Oracle behaves quite intelligently with migrated rows. First, the migrated row has a pointer back to the original location and if the row has to migrate a second time the first place that Oracle checks for space is the original block, so the row might “de-migrate” itself; however, even if it can’t migrate back to the original block, it will still revisit the original block to change the pointer in that block to refer to the block it has moved on to – so the row is never more than one step away from its original location. As a quick demonstration, here’s some code to generate and manipulate some data:

create table t1 (
id	number(6,0),
v1	varchar2(1200)
)
pctfree 0
;

prompt	==========================================
prompt	The following code fits 74 rows to a block
prompt	==========================================

insert into t1 select rownum - 1, rpad('x',100) from all_objects where rownum <= 75;
commit;

prompt	======================================
prompt	Make the first row migrate and dump it
prompt	======================================

update t1 set v1 = rpad('x',400) where id = 0;
commit;

alter system flush buffer_cache;
execute dump_seg('t1',2)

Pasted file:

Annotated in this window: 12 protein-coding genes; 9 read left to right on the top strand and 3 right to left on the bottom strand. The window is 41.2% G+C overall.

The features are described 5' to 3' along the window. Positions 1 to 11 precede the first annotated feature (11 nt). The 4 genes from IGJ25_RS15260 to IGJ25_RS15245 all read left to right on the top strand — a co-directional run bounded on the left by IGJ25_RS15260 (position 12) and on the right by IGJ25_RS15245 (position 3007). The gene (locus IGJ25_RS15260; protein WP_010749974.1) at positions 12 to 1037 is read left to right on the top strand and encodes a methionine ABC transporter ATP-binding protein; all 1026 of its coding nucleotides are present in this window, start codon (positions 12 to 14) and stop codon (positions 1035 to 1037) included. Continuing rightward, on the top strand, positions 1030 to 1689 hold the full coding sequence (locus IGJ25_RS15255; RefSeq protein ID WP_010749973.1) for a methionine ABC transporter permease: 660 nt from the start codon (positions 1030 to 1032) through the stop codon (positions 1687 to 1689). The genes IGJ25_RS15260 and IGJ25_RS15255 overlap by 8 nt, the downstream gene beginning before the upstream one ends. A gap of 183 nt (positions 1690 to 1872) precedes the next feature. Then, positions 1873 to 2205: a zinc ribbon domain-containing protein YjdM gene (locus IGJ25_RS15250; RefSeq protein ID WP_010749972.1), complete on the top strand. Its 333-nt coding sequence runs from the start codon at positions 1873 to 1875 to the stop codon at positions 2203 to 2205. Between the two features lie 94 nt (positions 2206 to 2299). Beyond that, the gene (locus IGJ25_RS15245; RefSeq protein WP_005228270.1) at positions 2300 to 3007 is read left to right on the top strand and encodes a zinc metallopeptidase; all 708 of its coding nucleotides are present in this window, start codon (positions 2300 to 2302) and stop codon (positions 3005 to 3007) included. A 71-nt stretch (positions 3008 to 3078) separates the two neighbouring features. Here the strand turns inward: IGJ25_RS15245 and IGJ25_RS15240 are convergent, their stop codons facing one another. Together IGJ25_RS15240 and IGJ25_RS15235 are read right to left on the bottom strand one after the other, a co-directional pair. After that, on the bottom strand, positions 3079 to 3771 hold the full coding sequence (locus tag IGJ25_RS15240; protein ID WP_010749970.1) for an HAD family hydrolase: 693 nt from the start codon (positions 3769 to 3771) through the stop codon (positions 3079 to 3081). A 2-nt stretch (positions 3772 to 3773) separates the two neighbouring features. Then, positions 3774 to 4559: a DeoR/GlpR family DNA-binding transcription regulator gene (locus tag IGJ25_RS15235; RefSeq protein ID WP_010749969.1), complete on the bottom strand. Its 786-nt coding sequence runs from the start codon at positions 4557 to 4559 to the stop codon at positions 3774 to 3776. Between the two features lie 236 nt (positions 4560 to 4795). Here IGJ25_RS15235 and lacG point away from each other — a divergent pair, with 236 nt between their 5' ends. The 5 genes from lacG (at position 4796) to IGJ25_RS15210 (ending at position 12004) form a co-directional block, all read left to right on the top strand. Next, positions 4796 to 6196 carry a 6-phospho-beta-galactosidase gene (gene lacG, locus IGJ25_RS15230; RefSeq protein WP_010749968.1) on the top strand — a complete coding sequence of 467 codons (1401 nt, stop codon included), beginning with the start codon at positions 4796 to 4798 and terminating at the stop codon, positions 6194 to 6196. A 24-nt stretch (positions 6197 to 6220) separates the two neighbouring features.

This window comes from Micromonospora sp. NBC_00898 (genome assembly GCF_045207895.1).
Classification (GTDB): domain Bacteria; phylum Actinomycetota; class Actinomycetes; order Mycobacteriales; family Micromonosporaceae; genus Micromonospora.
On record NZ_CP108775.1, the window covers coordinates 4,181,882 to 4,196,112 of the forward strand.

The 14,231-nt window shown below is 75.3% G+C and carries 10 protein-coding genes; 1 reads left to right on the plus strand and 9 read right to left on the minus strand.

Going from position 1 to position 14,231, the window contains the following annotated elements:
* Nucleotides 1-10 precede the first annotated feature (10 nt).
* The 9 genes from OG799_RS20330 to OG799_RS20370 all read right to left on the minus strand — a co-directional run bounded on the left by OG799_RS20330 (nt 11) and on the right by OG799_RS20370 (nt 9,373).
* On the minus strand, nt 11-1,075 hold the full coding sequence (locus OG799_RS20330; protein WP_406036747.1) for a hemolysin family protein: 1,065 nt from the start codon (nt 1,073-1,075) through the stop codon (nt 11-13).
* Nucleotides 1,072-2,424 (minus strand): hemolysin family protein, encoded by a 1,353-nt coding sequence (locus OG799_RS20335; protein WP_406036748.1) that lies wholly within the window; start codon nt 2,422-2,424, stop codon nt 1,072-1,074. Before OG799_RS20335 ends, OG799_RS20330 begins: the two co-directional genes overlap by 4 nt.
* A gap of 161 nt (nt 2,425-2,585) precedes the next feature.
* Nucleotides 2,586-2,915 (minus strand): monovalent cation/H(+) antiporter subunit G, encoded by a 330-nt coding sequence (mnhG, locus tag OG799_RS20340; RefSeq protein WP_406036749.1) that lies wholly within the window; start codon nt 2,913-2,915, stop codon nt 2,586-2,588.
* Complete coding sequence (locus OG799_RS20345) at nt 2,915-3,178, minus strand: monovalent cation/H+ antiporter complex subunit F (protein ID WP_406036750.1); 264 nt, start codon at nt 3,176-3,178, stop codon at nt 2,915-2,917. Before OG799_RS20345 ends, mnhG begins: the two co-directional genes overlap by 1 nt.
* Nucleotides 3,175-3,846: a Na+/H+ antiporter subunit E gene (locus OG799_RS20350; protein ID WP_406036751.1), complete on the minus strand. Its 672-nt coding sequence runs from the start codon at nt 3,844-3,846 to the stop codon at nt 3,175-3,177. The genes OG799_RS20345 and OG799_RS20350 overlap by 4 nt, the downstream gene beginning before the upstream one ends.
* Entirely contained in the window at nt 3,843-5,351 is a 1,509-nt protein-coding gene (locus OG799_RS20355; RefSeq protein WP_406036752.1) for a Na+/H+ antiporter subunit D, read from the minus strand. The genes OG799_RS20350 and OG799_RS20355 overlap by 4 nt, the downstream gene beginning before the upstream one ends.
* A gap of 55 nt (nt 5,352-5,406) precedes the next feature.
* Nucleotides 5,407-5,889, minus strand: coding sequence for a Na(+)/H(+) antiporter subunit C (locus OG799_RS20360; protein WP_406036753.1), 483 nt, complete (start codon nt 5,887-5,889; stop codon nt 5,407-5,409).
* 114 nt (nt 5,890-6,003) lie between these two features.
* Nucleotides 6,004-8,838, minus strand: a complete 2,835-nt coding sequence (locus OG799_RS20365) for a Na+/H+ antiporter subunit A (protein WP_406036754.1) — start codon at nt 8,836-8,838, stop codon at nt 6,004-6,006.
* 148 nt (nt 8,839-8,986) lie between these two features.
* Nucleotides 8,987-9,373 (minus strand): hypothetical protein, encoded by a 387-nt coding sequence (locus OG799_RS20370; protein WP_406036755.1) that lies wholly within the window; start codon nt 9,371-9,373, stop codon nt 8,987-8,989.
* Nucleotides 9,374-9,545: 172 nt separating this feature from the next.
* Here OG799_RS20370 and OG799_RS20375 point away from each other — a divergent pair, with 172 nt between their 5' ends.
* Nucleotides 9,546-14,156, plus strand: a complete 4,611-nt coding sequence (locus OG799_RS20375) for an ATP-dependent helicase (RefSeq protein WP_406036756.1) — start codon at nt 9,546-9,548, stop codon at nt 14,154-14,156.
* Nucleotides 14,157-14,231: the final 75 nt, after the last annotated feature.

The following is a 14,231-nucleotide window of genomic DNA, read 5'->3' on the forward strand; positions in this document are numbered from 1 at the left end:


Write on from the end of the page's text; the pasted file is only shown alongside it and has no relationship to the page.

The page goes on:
prompt	===========================================================
prompt	Fill the block the long row is now in, force it to migrate,
prompt	then dump it again.
prompt	===========================================================

insert into t1 select rownum + 75, rpad('x',100) from all_objects where rownum <= 75;
commit;

update t1 set v1 = rpad('x',800) where id = 0;
commit;

alter system flush buffer_cache;
execute dump_seg('t1',3)

prompt	========================================================
prompt	Fill the block the long row is now in and shrink the row
prompt	to see if it returns to its original block. (It won't.)
prompt	========================================================

insert into t1 select rownum + 150, rpad('x',100) from all_objects where rownum <= 75;
commit;